• Skins created via the Skins Wizard cannot be submitted as public, so only you will see you skin in the drop-down menu in 'My Preferences' and only you can access it.


  • How do I add a preview image for my skin?

    Create a screenshot of how the Archive looks while using your skin and save it in PNG, JPEG or GIF format. Edit the skin and use the Browse (or Choose, in some browsers) button to navigate to your image. Click Update. The image will appear as a clickable thumbnail, leading to the original image.

    What happens when I submit a skin as public?



    1. The skin will be added to a list for review by Archive admins, and will appear as 'Pending approval' on your Skins page.

    2. An Archive admin will review the skin for security, accessibility, and innovation and decide whether or not it should be added to our range of Public Skins. Please note that skins will not be reviewed immediately, and not all skins will be accepted.

    3. The admin will decide whether to approve or reject your skin:


    • If they accept the skin, it will be marked 'Approved' on your Skins page and added to the range of available Public Skins. You will no longer be able to edit this skin. The admin may add a short comment which will also be visible on your Skins page - this will not be visible to other users.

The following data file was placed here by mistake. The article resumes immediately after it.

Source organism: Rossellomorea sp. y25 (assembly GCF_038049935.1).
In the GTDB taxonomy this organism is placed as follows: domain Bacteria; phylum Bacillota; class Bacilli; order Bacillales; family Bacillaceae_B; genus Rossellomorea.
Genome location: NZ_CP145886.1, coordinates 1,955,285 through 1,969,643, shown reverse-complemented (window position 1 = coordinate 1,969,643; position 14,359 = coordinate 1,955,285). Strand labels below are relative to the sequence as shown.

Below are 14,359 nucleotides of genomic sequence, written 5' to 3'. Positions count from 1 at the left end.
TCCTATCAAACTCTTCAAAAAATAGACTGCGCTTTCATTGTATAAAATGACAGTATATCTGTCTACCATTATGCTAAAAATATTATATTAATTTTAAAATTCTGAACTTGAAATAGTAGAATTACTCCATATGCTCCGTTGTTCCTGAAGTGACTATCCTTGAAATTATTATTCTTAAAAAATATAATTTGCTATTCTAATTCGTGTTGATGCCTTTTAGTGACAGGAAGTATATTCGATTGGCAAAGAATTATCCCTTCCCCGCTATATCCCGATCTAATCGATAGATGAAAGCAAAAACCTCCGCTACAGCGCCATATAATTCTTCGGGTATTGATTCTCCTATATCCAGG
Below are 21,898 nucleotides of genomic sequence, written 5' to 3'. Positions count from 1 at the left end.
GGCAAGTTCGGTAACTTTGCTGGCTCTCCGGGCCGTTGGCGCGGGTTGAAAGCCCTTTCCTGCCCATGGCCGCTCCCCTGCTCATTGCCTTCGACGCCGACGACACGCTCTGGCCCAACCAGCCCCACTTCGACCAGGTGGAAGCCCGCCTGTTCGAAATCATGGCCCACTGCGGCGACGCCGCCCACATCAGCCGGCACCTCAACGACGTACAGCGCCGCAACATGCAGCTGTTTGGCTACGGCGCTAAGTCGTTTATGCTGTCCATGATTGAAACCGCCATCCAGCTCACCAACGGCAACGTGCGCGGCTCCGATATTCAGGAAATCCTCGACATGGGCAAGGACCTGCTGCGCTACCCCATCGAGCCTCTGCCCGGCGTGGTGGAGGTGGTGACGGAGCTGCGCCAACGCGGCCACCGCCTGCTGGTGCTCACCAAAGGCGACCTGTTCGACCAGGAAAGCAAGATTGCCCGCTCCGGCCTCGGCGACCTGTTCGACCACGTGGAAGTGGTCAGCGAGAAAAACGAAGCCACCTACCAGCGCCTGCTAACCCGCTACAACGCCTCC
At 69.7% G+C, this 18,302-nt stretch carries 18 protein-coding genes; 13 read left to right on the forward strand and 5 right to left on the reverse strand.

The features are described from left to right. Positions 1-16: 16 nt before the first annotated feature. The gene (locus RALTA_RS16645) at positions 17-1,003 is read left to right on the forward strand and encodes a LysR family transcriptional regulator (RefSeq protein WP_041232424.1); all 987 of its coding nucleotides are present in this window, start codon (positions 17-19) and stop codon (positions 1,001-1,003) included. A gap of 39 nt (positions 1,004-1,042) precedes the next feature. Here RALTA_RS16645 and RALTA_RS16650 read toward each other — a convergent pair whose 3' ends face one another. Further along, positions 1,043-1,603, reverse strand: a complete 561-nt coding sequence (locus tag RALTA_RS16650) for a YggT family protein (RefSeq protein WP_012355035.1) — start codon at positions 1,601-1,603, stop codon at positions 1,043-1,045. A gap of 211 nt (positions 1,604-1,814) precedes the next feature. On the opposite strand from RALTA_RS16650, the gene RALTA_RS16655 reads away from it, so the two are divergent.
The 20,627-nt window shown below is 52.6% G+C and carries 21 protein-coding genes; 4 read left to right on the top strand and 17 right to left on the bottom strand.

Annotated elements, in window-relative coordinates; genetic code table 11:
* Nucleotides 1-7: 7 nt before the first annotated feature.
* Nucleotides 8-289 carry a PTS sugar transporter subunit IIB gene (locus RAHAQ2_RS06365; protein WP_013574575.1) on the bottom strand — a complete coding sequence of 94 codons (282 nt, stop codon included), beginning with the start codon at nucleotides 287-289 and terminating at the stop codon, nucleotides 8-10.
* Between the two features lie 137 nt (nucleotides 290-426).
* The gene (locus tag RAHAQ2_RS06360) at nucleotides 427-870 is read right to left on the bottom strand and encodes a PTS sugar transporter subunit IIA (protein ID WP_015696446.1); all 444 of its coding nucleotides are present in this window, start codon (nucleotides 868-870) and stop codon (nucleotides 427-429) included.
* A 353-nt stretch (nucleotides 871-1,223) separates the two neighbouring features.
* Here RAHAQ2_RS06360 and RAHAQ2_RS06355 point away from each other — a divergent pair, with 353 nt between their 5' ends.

• If they reject the Skin, it will be marked 'Rejected' on your Skins page. The admin will usually add a short note explaining their decision.


    What if I want a particular skin?

    If you want a particular design for the Archive, you can create it yourself! If you don't have the skills, you can browse Public Skins to see if someone else has created something you like. You can also try asking at the unofficial [community profile] ao3_skins community for help.